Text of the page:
Mardi Isler doesn’t give a flattering assessment of the southern entrance to Squirrel Hill.
“I’ve lived here for 25 years and nothing annoys me more than having to turn off the Parkway into that ugliness,” she said.
Isler is with the Squirrel Hill Urban Coalition, a nonprofit neighborhood improvement group proposing to renovate the area around the five-point intersection at Murray and Forward avenues by making it grander to drivers, friendlier to pedestrians and greener end to end.
The proposed “Squirrel Hill Gateway Project” includes dozens of large and small ideas. There would be new signs approaching and announcing the neighborhood. There would be iconic sculptures at the entrance. A median would divide part of Forward Avenue to ease traffic. And there would be many more trees, street lamps, bike racks and benches.
Around two-dozen people attended a meeting at Shaare Torah on June 25 to learn about the details of the Gateway Project, a grassroots proposal to spruce up the stretch of Forward and Murray running roughly from the Parkway East entrance to Phillips Street.
The June 25 presentation was the third public meeting on the project.
In early May, the SHUC outlined the current state of the block. In early June, they gathered ideas for improving the area. Now, those ideas have formed the basis of the Gateway Project proposal, created by local architectural firm Rothschild Doyno. The SHUC hired Rothschild Doyno using a grant from the Community Design Center of Pittsburgh, a nonprofit that connects organizations with architects and planners.
The ideas range from small, practical improvements (better-defined crosswalks) to larger, more ambitious elements (a light sculpture near the Parkway Bridge) to broader ideas (a façade improvement fund for businesses and new zoning codes).
From a municipal standpoint, the most complex idea is a proposed median dividing the wide segment of Forward Avenue leading to the entrance of the Parkway East.
“With the width of that roadway, there’s really an extra lane,” said Kate Tunney, with Rothschild Doyno, comparing the proposed median to the one on Grant Street downtown.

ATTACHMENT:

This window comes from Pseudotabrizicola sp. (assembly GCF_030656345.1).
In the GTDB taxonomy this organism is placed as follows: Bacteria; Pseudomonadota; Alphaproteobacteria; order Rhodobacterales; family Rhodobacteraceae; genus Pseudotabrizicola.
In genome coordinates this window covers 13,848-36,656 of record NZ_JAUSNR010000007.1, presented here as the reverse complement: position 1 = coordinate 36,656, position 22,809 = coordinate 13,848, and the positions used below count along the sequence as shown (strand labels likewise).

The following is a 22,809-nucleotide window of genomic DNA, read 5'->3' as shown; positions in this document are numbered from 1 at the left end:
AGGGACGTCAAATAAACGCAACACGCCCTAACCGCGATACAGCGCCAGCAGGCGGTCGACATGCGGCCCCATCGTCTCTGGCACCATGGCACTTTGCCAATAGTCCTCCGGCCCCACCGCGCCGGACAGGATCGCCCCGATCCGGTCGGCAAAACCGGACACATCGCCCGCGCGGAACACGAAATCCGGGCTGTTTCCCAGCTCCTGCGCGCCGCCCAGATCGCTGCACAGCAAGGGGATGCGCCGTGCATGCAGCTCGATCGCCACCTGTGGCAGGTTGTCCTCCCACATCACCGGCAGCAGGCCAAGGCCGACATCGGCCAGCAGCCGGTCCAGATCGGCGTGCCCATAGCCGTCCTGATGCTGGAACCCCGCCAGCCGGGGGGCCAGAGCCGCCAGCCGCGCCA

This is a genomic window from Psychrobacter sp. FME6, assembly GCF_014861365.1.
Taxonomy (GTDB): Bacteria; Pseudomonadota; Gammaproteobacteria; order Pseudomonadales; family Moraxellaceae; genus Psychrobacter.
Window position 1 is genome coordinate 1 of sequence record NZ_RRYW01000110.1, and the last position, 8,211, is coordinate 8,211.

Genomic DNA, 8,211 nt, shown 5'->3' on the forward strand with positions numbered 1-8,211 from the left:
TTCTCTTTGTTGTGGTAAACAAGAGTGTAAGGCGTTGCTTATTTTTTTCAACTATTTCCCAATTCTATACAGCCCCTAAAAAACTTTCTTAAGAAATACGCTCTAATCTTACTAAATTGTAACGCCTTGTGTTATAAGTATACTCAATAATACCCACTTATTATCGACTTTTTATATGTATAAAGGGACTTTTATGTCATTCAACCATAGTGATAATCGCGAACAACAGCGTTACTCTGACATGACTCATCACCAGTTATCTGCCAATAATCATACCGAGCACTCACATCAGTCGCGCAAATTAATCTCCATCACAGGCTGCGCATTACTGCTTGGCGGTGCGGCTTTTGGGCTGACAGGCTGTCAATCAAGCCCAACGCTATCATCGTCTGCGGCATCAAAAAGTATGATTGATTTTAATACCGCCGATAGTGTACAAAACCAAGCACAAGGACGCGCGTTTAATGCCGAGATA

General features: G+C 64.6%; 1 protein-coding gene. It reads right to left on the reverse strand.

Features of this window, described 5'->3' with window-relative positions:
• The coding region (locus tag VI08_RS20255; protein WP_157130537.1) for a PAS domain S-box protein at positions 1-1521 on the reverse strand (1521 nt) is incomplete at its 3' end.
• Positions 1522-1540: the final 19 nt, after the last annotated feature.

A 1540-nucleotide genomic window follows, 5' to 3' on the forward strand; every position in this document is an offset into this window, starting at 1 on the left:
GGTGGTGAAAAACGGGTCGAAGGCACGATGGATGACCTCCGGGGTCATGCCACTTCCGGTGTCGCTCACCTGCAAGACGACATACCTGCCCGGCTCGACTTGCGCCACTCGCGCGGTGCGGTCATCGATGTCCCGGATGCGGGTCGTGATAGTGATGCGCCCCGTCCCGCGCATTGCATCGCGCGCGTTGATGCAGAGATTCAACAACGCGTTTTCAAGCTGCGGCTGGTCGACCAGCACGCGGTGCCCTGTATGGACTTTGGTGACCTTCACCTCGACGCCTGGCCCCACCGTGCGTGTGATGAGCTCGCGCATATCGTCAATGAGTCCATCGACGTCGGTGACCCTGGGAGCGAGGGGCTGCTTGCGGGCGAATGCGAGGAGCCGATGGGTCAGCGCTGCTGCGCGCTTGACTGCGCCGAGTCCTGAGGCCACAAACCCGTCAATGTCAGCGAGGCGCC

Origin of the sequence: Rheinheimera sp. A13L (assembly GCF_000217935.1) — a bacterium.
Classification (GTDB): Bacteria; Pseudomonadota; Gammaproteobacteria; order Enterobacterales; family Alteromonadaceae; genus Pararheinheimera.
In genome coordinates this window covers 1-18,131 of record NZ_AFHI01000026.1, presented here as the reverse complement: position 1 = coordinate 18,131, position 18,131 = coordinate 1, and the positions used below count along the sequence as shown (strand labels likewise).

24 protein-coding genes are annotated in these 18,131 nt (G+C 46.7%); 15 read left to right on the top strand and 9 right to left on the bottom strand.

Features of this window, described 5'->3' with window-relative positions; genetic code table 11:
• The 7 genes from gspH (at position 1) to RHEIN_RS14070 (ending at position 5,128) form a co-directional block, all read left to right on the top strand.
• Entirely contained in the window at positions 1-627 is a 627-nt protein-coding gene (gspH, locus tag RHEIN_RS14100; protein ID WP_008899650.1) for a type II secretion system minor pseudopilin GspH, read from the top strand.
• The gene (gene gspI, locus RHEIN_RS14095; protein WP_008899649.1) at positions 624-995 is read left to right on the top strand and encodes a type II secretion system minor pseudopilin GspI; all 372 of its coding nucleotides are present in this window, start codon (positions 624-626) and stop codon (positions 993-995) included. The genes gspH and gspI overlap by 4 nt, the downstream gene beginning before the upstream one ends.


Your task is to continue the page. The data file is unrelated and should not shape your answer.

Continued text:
A median on Forward would require the approval from the Pennsylvania Department of Transportation, as would another proposal to move the standard signs at the off-ramp of the Parkway and add more decorative signs announcing the entrance to Squirrel Hill.
The Gateway Project proposal is broken into seven “themes,” each focusing either on a different stretch of the area or on a different aspect of the improvement project.
Breaking the project into smaller pieces allows the SHUC to go after more smaller funding opportunities, rather than trying to accomplish the project wholesale, Isler said.
“We don’t exactly know, quite honestly, how we’re going to fund this,” Isler admitted, but, she added, the SHUC plans to actively pursue every funding opportunity it can find.
She also said some elements of the project don’t need funding.
Isler earned free trees through the “Tree Tender” program, a volunteer initiative of The Friends of the Pittsburgh Urban Forest. She said the city is storing 33 street lamps — leftovers from an improvement effort on Forbes Avenue— that can be used on the lower end of Murray. She is also floating a plan for local businesses and residents to sponsor benches.
“So now we have trees and lights and maybe benches,” Isler said.
Ken Doyno, principal at Rothschild Doyno, said the proposal intentionally focuses on public rights of way, and would not try to tear down existing buildings. He added that the project sponsors plan to keep an open dialogue with area property owners.
“We’ve been talking about the right of way, but the reality is those property owners are very much tied to the right of way,” Doyno said.
If fully implemented, the proposal could include a fund to help facilitate façade improvements such as business signs protruding perpendicularly from storefronts to ease viewing on narrow sidewalks. The proposal could also push for zoning codes to visually unify the block.
Following the June 25 presentation, attendees got a chance to weigh in on the themes and elements they thought should be given the highest priority.
Proposals to revamp the entry signs to Squirrel Hill, to put a median down part of Forward and to add trees to the lower end of Murray received the most votes. Proposals to make zoning code changes, create a façade improvement fund and build a plaza on the wide sidewalk on Murray avenue north of Phillips Street received the fewest votes.
Right now, the proposal is just that: a proposal, still in draft form and years from completion.
As a grass roots effort, the Gateway Project doesn’t have the official backing of any government entity, although Isler said local leaders including two city councilmen, a state representative and Mayor Luke Ravenstahl have been supportive so far.
Isler plans to spend the coming months writing grant proposals, and hopes to have more information about the project by the next SHUC annual meeting in June 2010.
The Squirrel Hill Gateway Project is not affiliated with Forward Square, the $50 million private development proposed for the corner of Murray and Forward avenues.
However, Isler said, the SHUC and the Forward Square developers have been in communication to make sure their efforts won’t clash in design or planning.
(Eric Lidji can be reached at firstname.lastname@example.org.)